these poems, nor can we suppose that we are singular in our feelings. Other poets have given us their literary productions as the subject of criticism, impersonally as it were, and generally speaking, abstracted from their ordinary habits and feelings; and ail, or almost all, might apply to their poetical effusions, though in somewhat a different sense, the l'entoy of Ovid.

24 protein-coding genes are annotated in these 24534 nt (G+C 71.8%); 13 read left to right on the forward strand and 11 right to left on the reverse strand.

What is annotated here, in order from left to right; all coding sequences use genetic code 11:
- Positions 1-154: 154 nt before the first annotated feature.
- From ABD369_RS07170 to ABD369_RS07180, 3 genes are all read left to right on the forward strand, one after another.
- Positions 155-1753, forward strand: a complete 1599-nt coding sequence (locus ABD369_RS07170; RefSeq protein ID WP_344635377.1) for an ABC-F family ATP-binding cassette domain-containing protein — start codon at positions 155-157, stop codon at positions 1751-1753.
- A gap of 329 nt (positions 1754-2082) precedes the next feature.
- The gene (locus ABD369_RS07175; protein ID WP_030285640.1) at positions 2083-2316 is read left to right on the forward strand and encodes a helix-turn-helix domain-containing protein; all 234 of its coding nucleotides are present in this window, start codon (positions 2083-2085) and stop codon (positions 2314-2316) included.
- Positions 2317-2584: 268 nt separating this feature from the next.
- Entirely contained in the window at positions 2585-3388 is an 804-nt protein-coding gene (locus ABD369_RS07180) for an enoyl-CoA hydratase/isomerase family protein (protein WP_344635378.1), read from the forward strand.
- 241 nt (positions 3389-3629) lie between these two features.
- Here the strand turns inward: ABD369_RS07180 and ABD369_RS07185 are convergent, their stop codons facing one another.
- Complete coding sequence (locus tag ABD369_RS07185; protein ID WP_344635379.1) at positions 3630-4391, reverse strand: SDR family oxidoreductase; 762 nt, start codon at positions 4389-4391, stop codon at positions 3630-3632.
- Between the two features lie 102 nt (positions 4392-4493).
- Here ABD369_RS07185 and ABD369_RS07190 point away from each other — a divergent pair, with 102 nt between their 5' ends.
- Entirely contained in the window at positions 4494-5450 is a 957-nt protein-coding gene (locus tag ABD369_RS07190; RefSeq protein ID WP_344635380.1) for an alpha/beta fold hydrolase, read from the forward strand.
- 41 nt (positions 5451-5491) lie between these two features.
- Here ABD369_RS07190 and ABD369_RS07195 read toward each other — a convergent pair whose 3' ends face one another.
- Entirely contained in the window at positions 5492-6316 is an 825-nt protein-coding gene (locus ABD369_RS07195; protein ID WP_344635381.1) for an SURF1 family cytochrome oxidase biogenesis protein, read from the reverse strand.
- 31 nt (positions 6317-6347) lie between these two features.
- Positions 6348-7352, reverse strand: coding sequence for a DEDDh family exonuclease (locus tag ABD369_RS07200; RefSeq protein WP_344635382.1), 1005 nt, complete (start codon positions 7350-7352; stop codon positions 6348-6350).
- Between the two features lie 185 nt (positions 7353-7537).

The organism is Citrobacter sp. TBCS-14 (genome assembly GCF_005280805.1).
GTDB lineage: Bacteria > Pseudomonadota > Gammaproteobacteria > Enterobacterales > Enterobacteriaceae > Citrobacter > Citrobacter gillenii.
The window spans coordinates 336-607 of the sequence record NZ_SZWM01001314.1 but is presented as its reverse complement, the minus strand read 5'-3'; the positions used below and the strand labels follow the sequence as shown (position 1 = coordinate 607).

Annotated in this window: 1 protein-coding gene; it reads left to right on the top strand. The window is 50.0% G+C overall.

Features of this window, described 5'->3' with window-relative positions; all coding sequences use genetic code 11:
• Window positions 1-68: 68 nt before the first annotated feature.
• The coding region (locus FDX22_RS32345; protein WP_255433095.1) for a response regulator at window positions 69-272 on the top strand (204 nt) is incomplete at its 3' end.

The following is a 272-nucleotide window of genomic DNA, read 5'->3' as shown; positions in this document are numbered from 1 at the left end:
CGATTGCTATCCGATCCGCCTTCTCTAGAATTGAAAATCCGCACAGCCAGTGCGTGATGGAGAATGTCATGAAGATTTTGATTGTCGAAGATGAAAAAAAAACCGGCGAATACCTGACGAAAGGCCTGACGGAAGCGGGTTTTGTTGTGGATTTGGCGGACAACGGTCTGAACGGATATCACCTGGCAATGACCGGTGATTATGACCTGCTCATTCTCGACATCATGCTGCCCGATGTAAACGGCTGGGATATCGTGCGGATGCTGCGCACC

Sine me, Liber, ibis in urbem. The work of the poet is indeed before the public, but the character, the habits of the author, the events of his life and the motives of his writing, are known but to the small circle of literary gossips, for whose curiosity no food is too insipid. From such, indeed, those supposed to be in intimacy with the individual have sometimes undergone an examination which reminds us of the extravagances of Arabella in the Female Quixote, who expected from every lady she met in society a full and interesting history of her life and adventures, and which could only be answered in the words of the Weary Knife-grinder,' -— Story! God bless you, I have none to tell, Ma'am !--The time therefore appeared to be passed when the mere sin of having been dipped in rhyme was supposed to exclude the poet from the usual business and habits of life, and to single him out from the herd as a marked deer expected to make sport by his solitary exertions for escape. Whether this has arisen from the diminished irritability of the rhyming generation, or from the peculiar habits of those who have been distinguished in our time, or from their mental efforts having been early directed to modify and to restrain the excess of their enthusiasm, we do not pretend to conjecture; but it is certain, that for many years past, tbough the number of our successful poets may be as great as at any period of our literary history, we have heard little comparatively of their eccentricities, their adventures, or their distresses. The wretched Dermody is not worth mentioning as an exception, and the misfortunes of Burns arose from circumstances pot much connected with his powerful poetical genius.